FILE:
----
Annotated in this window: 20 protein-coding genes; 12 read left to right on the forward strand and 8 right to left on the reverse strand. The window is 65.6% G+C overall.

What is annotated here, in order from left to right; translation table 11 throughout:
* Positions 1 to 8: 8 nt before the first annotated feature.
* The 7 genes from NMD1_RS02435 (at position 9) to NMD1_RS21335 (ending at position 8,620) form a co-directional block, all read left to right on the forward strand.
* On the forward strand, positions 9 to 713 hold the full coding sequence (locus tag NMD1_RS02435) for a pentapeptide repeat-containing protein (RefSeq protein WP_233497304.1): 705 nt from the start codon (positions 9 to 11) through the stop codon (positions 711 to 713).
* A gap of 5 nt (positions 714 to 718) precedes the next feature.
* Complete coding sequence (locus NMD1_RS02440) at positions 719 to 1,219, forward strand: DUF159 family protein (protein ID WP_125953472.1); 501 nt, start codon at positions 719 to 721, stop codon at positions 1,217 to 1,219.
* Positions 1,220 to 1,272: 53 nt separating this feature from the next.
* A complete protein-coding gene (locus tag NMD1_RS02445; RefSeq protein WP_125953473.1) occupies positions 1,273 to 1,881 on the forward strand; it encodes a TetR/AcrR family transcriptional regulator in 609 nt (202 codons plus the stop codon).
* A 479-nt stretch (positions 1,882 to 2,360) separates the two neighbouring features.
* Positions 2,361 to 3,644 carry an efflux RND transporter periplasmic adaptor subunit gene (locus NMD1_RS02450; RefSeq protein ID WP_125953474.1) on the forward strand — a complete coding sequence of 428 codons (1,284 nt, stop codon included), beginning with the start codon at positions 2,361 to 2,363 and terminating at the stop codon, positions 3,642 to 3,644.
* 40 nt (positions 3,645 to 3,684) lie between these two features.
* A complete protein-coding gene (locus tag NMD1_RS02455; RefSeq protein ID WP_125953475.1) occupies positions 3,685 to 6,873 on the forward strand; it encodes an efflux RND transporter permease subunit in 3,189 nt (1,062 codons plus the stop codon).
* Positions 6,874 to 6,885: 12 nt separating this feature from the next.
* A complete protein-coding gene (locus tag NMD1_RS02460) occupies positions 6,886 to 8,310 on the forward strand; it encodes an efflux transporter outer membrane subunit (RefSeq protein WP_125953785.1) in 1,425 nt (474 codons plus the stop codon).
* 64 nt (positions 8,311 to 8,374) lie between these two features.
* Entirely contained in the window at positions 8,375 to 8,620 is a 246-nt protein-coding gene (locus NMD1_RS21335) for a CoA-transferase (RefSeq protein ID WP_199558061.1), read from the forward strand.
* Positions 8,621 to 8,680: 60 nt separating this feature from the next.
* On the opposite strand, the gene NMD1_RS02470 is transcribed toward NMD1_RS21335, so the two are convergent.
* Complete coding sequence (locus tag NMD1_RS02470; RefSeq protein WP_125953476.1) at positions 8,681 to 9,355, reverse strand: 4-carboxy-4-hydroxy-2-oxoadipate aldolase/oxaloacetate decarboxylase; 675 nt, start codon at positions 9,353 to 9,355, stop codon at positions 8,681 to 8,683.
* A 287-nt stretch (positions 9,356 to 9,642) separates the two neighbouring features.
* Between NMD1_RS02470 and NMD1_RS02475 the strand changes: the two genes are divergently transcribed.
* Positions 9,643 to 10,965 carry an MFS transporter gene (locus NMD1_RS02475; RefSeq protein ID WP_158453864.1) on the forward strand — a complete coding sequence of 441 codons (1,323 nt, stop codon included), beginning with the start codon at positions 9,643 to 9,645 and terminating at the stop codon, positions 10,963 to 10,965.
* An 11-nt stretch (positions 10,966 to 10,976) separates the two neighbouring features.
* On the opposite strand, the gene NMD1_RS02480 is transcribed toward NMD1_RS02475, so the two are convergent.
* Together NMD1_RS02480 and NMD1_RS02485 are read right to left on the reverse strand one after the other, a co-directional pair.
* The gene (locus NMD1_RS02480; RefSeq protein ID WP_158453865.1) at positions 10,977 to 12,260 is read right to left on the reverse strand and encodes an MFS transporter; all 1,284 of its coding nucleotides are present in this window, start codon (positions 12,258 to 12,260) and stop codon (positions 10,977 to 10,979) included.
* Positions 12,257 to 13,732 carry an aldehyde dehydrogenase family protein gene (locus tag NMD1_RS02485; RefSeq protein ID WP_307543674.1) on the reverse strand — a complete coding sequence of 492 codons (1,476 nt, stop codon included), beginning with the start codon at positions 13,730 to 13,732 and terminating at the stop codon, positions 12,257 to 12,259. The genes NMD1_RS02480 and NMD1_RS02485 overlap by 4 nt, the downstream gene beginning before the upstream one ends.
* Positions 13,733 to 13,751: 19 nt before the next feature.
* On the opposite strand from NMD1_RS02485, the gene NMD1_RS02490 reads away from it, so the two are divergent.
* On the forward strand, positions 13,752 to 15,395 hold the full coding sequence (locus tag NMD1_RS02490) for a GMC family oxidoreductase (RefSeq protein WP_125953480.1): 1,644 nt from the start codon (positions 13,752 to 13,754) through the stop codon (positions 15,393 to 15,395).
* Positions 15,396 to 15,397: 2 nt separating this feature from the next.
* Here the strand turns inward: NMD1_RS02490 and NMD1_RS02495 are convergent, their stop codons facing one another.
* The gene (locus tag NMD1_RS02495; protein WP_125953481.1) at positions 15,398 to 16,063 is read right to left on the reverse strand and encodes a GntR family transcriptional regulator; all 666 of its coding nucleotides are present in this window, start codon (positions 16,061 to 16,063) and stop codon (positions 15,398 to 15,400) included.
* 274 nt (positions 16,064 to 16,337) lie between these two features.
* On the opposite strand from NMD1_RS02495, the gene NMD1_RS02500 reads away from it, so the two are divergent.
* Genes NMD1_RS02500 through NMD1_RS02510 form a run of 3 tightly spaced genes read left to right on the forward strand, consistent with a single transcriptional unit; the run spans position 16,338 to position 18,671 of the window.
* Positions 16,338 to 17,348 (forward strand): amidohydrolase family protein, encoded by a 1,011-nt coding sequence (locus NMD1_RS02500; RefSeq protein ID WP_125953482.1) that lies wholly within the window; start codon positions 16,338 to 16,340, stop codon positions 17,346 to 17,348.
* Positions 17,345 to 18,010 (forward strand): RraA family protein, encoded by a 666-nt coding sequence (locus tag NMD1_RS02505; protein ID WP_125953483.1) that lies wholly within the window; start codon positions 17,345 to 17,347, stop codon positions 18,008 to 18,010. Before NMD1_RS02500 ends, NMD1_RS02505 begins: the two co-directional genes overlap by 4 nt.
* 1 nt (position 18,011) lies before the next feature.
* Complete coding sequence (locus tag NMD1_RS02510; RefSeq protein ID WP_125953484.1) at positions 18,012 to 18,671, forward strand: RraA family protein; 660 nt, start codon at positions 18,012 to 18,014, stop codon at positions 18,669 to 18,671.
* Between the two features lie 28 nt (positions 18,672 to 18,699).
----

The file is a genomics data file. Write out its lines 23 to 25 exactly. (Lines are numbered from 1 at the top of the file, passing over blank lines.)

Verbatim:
* Positions 9,643 to 10,965 carry an MFS transporter gene (locus NMD1_RS02475; RefSeq protein ID WP_158453864.1) on the forward strand — a complete coding sequence of 441 codons (1,323 nt, stop codon included), beginning with the start codon at positions 9,643 to 9,645 and terminating at the stop codon, positions 10,963 to 10,965.
* An 11-nt stretch (positions 10,966 to 10,976) separates the two neighbouring features.
* On the opposite strand, the gene NMD1_RS02480 is transcribed toward NMD1_RS02475, so the two are convergent.